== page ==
New guidelines for how businesses make environmental claims should be seen as an opportunity and not a challenge, according to Zoe Brimelow, brand director of packaging manufacturer and consultancy Duo.
The Green Claims Code has been published by the Competition and Markets Authority (CMA), and provides businesses with guidance to make sure the environmental claims they make are genuine and not misleading.
The new Code is based on existing consumer law, meaning it risks causing some apathy amongst retailers and brands. Is it simply more bureaucracy and red tape? Is it another layer of timely and expensive due diligence to make sure everything is above board? Do employees require training and educating on the new guidelines?
Doubt and frustration amongst retailers can seem even more understandable, as failure to comply with the new guidance can lead to court proceedings. This could also involve retailers having to pay redress to any consumers harmed by a breach of consumer protection laws.
Considering these points in the context of supply chain delays, rising raw material and energy costs and ongoing Brexit adjustments to cross-border trading, it’s quite easy to view the Green Claims Code as another unwelcome challenge.
This doesn’t necessarily have to be the case, as the Code can create opportunity for retailers to increase sales and build brand loyalty amongst a growing generation of sustainability-minded consumers.
Principles of the Code
The Green Claims Code has been launched in response to rising consumer demand for products and services that are less harmful to the environment or have a positive effect on it. The Government and CMA recognise that, as part of this growing demand, consumers want to make more informed choices about how they spend their money and how sustainable messaging impacts their purchasing.
To support consumers, the Code sets out six principles for companies to ensure their sustainability communications are truthful and accurate, clear, and unambiguous, do not hide or omit information, make fair and meaningful comparisons, consider the full life cycle of a product or service, and are fully substantiated.
The introduction of these consumer-led guidelines will help ensure that marketing collateral and statements, symbols, logos, graphics, colours, and product brand names used to communicate green credentials are all done so with accuracy and integrity. This is a positive step towards ending greenwashing and provides opportunities for retailers who are investing in ethical, sustainable practices to better engage consumers. It also reinvigorates the power of packaging, especially during the all-important ‘unboxing’ moment.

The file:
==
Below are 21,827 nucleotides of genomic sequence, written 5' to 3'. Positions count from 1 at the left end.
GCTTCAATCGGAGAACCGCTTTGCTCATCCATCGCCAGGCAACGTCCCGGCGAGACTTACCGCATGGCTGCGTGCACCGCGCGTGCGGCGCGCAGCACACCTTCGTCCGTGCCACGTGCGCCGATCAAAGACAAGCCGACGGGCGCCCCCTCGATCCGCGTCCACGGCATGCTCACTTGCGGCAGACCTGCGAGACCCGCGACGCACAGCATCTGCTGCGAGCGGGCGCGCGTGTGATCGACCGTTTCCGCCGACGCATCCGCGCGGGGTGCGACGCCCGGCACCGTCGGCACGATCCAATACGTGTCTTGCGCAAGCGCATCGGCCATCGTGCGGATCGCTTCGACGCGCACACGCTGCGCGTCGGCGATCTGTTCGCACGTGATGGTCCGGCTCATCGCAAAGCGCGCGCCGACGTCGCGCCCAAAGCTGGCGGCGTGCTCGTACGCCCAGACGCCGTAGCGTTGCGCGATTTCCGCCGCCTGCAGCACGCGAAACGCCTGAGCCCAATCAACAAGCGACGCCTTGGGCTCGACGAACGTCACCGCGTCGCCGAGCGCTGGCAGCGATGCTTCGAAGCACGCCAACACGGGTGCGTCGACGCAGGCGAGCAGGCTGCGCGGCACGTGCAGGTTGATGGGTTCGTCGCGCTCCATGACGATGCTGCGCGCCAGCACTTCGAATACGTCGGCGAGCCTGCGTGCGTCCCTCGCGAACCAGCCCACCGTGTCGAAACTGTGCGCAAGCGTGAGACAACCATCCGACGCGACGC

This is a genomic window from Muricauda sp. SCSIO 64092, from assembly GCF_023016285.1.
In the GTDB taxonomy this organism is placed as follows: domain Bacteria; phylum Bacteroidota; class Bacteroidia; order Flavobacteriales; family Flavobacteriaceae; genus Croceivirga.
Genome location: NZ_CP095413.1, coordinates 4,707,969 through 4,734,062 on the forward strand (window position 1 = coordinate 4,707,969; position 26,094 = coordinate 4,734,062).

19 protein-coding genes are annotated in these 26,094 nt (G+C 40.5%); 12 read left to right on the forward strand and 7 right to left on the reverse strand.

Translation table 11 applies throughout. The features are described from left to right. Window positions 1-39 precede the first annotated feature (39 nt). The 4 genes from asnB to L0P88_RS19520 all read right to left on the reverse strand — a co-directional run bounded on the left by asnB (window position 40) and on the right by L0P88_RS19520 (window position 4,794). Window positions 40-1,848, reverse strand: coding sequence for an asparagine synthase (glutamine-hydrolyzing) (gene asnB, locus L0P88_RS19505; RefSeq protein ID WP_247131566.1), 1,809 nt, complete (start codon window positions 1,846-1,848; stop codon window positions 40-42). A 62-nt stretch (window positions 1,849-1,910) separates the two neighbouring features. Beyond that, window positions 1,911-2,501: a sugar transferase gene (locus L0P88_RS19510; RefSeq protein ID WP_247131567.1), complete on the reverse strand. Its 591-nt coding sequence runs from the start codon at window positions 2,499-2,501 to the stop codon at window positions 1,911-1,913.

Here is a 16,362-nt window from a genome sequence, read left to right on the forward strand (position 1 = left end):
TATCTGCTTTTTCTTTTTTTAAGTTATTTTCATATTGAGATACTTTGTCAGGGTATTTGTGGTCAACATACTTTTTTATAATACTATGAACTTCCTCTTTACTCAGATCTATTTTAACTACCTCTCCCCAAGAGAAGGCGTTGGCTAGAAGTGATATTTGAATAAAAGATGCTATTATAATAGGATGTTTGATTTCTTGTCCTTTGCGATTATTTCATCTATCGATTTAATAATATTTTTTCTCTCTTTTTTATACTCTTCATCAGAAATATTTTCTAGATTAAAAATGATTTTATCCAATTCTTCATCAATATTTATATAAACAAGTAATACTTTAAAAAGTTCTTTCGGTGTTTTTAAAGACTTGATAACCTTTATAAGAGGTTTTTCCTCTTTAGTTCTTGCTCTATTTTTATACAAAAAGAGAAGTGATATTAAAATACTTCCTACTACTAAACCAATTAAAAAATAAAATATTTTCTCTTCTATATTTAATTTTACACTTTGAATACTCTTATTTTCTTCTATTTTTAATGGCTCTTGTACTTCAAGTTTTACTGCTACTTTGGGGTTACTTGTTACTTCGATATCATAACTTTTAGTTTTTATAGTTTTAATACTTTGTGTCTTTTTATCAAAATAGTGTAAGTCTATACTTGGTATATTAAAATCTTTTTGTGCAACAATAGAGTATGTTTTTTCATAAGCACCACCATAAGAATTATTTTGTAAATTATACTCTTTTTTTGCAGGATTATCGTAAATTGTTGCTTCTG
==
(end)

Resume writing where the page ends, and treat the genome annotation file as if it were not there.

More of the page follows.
Importance of packaging
Packaging, and especially that used during eCommerce delivery, is increasingly commanding shopper attention. It is one of the most consumer-facing parts of a supply chain and has become something of a barometer for the environmental credentials of a retailer. People are thinking more about the materials that their products arrive in, which is why recent years have seen packaging evolve to feature ever more sophisticated sustainability messaging.
The rollout of the Green Claims Code ensures this on-package messaging, whether its logos or statements, carries more credence. There will be more believability amongst consumers about green claims, which will help enhance the feeling of goodwill even before they’ve opened their order. Creating a strong feeling of positivity through meaningful reassurance about green credentials heightens the pleasure of unboxing, meaning the moment is more likely to be shared positively via social media.
For retailers keen to seize the new opportunity to build reputations amongst consumers resentful of greenwashing, they will have to be innovative with their packaging and ensure it fully embraces the principles of the new Code. They will have to go beyond packaging aesthetics to ensure sustainability is embraced throughout design and functionality.
Innovation may involve utilising the growing trend of QR codes to digitise packaging. This is something we’ve supported leading retailers with. They realise sustainable, ethical ways of working are fast evolving and it is less carbon intensive to keep consumers up to date with changes through QR codes that enable online communications, than risking waste through updating and reprinting packaging.
Packaging purpose is being influenced heavily by sustainability. As well as the use of completely renewable and recyclable mailbag materials such as GreenPE, we’re working with retailers to optimise designs to better fit with lower-carbon lifestyles. We’ve developed delivery packaging that can be resealed and reused to return items, which also features carry handles to prove easier for shoppers to handle whilst walking or cycling. Consumers appreciate that this form of design truly embodies sustainability, as they can physically see green credentials in practice. It makes what they’re reading on-package – or via a QR code – even more meaningful.
Sustainability is accelerating changes in how people shop, and the Green Claims Code is another step forward towards more responsible and environmentally conscious consumerism. It’s an opportunity for retailers to authentically share how they are reducing their impact on the planet and packaging provides a perfect starting point for this.